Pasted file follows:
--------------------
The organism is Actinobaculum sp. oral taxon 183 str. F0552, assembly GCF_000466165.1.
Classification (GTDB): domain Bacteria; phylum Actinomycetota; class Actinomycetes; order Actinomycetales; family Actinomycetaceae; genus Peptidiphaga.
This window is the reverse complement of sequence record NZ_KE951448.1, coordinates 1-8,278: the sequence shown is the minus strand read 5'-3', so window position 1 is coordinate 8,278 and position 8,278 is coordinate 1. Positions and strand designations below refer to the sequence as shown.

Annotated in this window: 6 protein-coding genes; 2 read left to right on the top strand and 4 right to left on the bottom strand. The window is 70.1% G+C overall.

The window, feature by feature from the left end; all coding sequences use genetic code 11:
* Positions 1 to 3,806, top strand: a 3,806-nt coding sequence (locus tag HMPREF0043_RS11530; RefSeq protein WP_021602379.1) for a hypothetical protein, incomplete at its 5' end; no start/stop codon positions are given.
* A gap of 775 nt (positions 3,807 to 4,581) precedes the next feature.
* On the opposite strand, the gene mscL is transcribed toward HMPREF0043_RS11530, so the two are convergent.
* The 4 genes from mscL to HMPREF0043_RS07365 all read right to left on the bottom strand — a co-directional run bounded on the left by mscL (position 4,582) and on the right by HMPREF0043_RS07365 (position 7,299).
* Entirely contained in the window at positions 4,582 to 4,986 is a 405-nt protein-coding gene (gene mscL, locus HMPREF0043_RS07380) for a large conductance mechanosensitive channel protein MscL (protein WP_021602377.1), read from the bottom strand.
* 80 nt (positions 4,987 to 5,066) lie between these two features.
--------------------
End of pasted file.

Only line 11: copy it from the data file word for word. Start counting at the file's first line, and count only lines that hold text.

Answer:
* 80 nt (positions 4,987 to 5,066) lie between these two features.